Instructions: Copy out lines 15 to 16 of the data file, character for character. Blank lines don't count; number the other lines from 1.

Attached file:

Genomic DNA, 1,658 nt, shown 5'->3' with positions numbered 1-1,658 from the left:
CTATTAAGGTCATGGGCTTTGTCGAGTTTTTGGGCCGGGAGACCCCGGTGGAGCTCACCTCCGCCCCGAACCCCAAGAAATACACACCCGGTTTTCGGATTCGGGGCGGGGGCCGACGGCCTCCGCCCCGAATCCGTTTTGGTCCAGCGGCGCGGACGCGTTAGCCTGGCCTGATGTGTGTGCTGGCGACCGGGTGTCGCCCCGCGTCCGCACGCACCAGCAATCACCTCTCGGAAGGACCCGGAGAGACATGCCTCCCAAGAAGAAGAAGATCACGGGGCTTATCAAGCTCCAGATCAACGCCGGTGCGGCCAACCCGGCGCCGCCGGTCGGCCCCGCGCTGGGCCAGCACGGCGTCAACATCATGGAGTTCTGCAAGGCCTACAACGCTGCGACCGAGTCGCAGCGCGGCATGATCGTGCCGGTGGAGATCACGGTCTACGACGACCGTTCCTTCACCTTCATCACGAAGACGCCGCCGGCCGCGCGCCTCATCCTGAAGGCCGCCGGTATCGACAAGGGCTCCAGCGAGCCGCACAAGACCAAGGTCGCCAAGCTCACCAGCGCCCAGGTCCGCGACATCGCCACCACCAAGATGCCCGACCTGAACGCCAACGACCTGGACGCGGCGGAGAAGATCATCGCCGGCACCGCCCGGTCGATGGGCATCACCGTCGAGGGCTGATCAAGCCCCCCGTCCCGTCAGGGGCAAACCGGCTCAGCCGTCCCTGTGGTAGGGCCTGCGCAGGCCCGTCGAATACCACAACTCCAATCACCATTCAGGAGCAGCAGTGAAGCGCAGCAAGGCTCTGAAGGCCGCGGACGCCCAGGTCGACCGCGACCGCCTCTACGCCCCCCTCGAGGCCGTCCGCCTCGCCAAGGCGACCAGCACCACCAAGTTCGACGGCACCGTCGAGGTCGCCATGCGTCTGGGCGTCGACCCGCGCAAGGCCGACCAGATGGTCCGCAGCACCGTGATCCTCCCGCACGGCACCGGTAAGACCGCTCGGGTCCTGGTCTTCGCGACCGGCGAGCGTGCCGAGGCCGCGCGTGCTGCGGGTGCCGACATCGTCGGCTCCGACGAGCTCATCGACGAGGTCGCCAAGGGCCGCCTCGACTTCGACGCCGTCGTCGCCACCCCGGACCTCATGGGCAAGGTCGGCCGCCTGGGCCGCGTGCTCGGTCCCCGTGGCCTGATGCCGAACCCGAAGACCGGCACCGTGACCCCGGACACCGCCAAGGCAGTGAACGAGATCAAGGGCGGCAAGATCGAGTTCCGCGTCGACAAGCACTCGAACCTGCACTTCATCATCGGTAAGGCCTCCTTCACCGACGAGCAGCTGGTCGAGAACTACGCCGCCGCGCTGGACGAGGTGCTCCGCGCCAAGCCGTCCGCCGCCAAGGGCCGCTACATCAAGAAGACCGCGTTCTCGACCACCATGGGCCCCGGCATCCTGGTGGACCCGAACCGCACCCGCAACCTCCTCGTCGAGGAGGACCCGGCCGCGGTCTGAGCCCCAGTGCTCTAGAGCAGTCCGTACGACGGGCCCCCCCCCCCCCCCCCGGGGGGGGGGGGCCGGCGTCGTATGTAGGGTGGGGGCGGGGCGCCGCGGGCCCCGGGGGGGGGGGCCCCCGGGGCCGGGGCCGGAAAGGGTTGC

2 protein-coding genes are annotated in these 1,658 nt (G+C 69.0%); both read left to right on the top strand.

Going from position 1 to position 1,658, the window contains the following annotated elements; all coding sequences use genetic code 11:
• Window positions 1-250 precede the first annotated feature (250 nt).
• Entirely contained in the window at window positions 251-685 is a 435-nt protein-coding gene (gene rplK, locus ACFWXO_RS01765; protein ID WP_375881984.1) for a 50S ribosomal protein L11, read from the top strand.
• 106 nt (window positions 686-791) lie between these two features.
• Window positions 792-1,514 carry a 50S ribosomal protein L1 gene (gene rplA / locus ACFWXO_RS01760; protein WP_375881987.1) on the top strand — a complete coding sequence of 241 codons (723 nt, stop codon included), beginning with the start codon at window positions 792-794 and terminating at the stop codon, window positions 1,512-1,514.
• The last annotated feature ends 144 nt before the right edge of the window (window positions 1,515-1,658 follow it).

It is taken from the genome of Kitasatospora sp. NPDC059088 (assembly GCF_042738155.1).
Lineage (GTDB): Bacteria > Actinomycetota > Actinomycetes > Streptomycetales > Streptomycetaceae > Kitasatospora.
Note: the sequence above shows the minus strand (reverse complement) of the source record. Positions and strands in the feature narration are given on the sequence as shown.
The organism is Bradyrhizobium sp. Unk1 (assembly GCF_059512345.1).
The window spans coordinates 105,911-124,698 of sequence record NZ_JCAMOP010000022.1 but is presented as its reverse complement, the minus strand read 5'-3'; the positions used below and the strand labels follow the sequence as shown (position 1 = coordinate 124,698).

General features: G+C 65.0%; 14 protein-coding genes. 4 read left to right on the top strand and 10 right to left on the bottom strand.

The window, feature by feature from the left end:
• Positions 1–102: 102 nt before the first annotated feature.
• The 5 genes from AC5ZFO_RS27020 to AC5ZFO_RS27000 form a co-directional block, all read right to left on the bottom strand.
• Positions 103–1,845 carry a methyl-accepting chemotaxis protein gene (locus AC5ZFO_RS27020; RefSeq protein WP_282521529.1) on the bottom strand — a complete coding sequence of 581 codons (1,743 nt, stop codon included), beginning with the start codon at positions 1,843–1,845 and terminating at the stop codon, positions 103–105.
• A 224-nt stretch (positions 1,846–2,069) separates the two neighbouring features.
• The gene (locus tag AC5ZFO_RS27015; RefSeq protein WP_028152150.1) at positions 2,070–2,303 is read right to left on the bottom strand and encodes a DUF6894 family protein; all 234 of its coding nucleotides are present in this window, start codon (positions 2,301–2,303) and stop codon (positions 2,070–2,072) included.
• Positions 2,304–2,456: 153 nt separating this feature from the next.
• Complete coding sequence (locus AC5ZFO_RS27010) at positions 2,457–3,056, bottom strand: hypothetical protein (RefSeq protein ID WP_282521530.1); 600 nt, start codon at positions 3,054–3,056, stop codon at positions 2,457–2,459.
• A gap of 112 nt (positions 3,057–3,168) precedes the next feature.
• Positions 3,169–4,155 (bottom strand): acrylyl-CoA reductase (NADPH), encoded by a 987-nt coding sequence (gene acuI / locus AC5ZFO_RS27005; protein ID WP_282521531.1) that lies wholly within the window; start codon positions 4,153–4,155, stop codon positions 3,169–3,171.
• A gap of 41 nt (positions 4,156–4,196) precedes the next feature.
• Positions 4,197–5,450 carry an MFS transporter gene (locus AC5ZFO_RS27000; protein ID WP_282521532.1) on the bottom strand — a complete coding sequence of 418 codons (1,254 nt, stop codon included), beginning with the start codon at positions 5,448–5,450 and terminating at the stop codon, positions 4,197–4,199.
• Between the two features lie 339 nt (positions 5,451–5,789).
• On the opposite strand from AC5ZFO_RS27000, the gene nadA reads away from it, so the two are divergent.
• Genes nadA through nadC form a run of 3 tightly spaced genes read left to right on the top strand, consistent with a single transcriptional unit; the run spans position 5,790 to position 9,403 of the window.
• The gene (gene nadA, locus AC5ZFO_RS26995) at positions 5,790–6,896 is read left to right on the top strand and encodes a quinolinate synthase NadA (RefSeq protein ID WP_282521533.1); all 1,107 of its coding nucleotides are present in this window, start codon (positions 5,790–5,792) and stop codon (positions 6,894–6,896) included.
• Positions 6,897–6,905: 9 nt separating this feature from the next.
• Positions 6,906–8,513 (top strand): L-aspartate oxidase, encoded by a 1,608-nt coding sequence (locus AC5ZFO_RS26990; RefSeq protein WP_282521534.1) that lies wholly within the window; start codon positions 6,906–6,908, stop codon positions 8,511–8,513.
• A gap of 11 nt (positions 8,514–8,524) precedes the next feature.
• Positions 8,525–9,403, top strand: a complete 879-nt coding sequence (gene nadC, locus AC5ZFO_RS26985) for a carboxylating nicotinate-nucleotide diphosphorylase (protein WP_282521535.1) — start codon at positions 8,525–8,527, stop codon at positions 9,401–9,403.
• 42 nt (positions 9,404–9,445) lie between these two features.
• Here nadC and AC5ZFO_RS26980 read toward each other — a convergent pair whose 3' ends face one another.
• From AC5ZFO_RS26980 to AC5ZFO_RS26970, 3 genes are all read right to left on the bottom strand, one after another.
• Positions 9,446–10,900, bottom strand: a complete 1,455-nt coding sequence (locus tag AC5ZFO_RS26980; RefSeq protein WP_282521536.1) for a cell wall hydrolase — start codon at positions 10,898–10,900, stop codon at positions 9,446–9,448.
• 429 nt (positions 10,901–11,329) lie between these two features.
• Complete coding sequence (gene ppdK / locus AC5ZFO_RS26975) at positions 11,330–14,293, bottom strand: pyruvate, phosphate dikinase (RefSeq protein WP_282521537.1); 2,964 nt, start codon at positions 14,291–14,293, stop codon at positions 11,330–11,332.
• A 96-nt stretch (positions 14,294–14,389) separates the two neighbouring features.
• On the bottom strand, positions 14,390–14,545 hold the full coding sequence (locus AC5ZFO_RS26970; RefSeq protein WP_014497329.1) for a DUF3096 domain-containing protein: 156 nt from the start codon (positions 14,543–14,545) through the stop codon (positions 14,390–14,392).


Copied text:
General features: G+C 65.0%; 14 protein-coding genes. 4 read left to right on the top strand and 10 right to left on the bottom strand.

The window, feature by feature from the left end: